No one comes home from war unchanged. Soldiers came back from the Civil War with "irritable heart." In World War I there was "shell shock." World War II vets had "battle fatigue." The trouble of Vietnam veterans led to the codification of post-traumatic stress disorder. Actually, it only in the aftermath of the Vietnam War that veterans’ mental health injuries were examined scientifically.
A 1988 study estimated that 15% of Vietnam vets suffered from Post Traumatic Stress Disorder (PTSD) but researchers agree that the figure is much higher since many soldiers did not seek treatment out of fear that they’d be seen as weak and/or their career would be negatively affected.
The statistics on Vietnam vets tell a frightening tale of what could happen to the Iraq and Afghanistan vets if they go untreated.
- 23% of the homeless population are veterans (that’s between 529,000 and 849,000 vets)
- 33% of male homeless population are veterans
- 47% are Vietnam vets
- 76% experience alcohol, drug, or mental health problems
- 50+% have experienced “clinically serious stress reaction symptoms” including PTSD
- 50% of PTSD sufferers have been arrested or in jail at least once
- 11.5% of these have been convicted of a felony
- 140,000 Vietnam vets were held in State and Federal prisons in 2009
Considering this, the current statistics on recent veterans and PTSD injuries are alarming.
- 1 in 3 Iraq veterans will face a serious psychological injury, such as depression or PTSD.
- 1.5 million people have served in Iraq and Afghanistan.
- Up to 500,000 are returning with combat-related psychological wounds - & multiple tours and inadequate time between deployments increase rates of combat stress by 50%.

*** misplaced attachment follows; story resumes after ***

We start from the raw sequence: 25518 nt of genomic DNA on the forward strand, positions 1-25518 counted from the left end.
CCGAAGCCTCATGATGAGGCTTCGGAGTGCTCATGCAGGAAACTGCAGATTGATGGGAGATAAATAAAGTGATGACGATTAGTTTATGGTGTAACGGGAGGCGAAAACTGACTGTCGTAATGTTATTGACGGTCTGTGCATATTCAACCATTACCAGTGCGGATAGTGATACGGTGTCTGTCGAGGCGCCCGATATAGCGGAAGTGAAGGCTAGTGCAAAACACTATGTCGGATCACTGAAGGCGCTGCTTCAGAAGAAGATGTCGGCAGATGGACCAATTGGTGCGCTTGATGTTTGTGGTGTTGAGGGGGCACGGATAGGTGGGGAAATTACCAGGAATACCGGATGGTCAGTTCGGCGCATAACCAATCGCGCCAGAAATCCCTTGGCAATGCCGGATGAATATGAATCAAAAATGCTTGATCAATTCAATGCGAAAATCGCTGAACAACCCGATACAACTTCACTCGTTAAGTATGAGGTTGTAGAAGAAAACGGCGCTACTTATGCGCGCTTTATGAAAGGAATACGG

- 300,000 troops have been deployed at least three times.
- In 2006, the VA recorded 17,827 cases of returning veterans in need of mental health care. Sadly, the number is probably much higher since many vets did not seek care because of the stigma attached mental health issues.
- Less than 40% of troops with psychological wounds are getting treated – due to a faulty evaluation systems and extremely limited access to care.
- 40,000 Iraq and Afghanistan vets have been treated for drug abuse – this doesn’t count the thousands who have avoided treatment or relied on private programs.
- A New York Times article documented a surge in the number of homeless Iraq and Afghanistan veterans. Aid groups are bracing for a dramatic increase in the years to come. The same article notes that 40% of the hundreds of homeless female veterans of recent wars have said they were sexually assaulted by American soldiers while in the military. Sexual abuse is a risk factor for both homelessness and PTSD.
- The current Army suicide rate is the highest it has been in 26 years: Since the start of the war, there have been a total of 147 military suicides in Iraq and Afghanistan. But the figures are probably higher because no agency or registry keeps track of suicide rates among veterans who have completed their service.
Still, all hope is not lost. With early screening and ready access to counseling, the mental health effects of combat are treatable. Decisive action must be taken now to fix the problems in the mental health system if we are to reach this generation of combat veterans in time.
What can you do?
- Write to your local congressman.
- Write directly to the troops showing your support.
- Support groups like Iraq and Afghanistan Veterans of America (IAVA) and Veterans for Common Sense. They need a lot of support because they’re the only organizations doing real work on veteran issues.
- Tell people! Many don't know of the problem so educate them - write letters, articles, start an education campaign, organize an event. Show your soldiers that you care.
Sage JournalsNational Coalition for Homeless VeteransUS Department of Veteran Affairs